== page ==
In geology, the crust is the outermost solid shell of a rocky planet, dwarf planet, or natural satellite. It is usually distinguished from the underlying mantle by its chemical makeup; however, in the case of icy satellites, it may be distinguished based on its phase.

Slab (geology) The portion of a tectonic plate that is being subducted

In geology, a slab is the portion of a tectonic plate that is being subducted.

Asthenosphere The highly viscous, mechanically weak and ductile region of the Earths upper mantle

The asthenosphere is the highly viscous, mechanically weak and ductilely deforming region of the upper mantle of the Earth. It lies below the lithosphere, at depths between approximately 80 and 200 km below the surface. The Lithosphere–asthenosphere boundary is usually referred to as LAB. The asthenosphere is almost solid, although some of its regions could be molten. The lower boundary of the asthenosphere is not well defined. The thickness of the asthenosphere depends mainly on the temperature. However, the rheology of the asthenosphere also depends on the rate of deformation, which suggests that the asthenosphere could be also formed as a result of a high rate of deformation. In some regions the asthenosphere could extend as deep as 700 km (430 mi). It is considered the source region of mid-ocean ridge basalt (MORB).

Earth is so far the only planet where subduction is known to occur. Subduction is the driving force behind plate tectonics, and without it, plate tectonics could not occur.

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Oceanic subduction zones dive down into the mantle beneath 55,000 kilometers of convergent plate margins (Lallemand, 1999), almost equal to the cumulative 60,000 kilometers of mid-ocean ridges. Subduction zones burrow deeply, but are imperfectly camouflaged, and geophysics and geochemistry can be used to study them. Not surprisingly, the shallowest portions of subduction zones are known best. Subduction zones are strongly asymmetric for the first several hundred kilometers of their descent. They start to go down at oceanic trenches. Their descents are marked by inclined zones of earthquakes that dip away from the trench beneath the volcanoes and extend down to the 660-kilometer discontinuity. Subduction zones are defined by the inclined array of earthquakes known as the Wadati–Benioff zone after the two scientists who first identified this distinctive aspect. Subduction zone earthquakes occur at greater depths (up to 600 km) than elsewhere on Earth (typically less than 20 km depth); such deep earthquakes may be driven by deep phase transformations, thermal runaway, or dehydration embrittlement. [4] [5]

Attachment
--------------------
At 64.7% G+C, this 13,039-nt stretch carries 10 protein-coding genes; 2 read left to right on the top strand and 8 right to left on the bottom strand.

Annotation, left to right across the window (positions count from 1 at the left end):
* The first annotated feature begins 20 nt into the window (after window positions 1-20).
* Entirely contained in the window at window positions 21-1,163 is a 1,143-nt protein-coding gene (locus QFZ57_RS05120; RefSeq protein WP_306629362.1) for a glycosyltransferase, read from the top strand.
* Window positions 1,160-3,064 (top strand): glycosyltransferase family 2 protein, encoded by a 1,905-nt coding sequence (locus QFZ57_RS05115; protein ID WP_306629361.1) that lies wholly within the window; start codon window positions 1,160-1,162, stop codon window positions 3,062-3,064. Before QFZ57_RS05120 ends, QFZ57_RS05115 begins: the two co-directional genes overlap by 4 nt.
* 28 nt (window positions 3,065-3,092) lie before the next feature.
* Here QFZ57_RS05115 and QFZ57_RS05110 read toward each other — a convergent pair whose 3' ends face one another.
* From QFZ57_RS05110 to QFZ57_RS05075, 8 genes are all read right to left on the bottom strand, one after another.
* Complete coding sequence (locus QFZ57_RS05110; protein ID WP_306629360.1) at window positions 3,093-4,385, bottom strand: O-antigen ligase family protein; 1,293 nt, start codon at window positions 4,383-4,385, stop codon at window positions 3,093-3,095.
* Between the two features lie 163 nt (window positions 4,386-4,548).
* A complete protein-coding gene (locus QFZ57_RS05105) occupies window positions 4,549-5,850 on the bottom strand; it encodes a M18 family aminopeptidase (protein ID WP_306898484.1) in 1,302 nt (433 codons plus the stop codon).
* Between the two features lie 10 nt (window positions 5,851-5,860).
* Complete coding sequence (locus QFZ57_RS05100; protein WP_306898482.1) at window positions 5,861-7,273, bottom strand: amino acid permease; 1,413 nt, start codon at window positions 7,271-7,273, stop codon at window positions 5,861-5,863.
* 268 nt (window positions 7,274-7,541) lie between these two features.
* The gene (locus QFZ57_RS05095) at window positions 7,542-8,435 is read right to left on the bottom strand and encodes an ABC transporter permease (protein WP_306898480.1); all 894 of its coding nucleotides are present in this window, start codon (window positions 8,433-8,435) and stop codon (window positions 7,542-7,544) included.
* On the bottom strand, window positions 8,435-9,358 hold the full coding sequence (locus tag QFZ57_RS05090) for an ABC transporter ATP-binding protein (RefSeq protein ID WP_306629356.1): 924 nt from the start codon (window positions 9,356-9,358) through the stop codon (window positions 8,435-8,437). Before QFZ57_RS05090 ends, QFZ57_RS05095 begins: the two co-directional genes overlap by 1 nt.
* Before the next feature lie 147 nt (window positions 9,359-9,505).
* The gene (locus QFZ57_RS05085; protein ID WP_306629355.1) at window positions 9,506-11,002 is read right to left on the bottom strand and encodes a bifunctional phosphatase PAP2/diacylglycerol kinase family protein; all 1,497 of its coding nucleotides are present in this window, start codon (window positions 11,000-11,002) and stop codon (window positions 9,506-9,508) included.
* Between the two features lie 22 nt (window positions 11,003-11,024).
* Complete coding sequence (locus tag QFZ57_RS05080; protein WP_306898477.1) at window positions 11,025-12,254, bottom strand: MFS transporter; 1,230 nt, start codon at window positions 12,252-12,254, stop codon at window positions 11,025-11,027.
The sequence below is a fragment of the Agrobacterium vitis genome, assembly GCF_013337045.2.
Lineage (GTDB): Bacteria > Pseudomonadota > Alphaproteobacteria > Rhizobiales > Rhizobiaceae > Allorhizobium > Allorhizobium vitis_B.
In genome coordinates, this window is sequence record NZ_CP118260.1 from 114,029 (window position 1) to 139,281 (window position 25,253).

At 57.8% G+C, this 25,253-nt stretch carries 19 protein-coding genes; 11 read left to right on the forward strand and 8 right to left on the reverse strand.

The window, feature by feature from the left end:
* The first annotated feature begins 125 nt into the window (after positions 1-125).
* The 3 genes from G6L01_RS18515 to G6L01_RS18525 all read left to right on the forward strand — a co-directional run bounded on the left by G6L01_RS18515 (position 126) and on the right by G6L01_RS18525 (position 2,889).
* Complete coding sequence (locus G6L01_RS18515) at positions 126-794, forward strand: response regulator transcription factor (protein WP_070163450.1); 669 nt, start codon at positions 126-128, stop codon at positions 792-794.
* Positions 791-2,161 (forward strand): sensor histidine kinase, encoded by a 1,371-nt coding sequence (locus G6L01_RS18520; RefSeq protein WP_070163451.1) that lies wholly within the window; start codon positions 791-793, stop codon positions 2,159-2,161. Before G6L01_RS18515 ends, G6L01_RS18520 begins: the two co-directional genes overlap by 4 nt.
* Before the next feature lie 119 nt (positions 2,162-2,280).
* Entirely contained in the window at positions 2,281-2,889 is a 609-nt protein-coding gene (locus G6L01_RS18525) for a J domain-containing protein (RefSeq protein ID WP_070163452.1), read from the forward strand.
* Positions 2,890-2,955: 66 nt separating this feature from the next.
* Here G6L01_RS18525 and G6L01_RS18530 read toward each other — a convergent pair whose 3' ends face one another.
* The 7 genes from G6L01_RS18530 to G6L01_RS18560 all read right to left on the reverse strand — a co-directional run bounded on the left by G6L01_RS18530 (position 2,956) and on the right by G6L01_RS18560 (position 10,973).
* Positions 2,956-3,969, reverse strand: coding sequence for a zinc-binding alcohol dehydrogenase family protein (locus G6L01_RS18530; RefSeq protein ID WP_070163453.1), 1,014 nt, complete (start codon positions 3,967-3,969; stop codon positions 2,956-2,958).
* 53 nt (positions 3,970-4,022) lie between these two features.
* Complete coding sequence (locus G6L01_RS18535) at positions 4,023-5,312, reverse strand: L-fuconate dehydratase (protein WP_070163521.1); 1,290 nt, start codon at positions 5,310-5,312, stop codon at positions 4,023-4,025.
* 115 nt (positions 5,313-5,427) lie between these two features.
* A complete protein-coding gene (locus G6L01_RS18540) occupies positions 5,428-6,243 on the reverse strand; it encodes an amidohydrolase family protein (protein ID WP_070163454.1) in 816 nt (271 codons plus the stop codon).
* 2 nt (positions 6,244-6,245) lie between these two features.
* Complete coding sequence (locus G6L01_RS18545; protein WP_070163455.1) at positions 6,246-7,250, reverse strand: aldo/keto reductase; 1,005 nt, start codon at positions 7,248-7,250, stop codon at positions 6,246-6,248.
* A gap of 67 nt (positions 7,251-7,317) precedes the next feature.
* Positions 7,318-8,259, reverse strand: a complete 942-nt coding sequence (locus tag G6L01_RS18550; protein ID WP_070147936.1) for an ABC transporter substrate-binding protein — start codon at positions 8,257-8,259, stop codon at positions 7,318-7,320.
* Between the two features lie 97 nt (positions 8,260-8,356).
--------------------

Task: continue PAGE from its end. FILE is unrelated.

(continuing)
Geophysics Physics of the Earth and its vicinity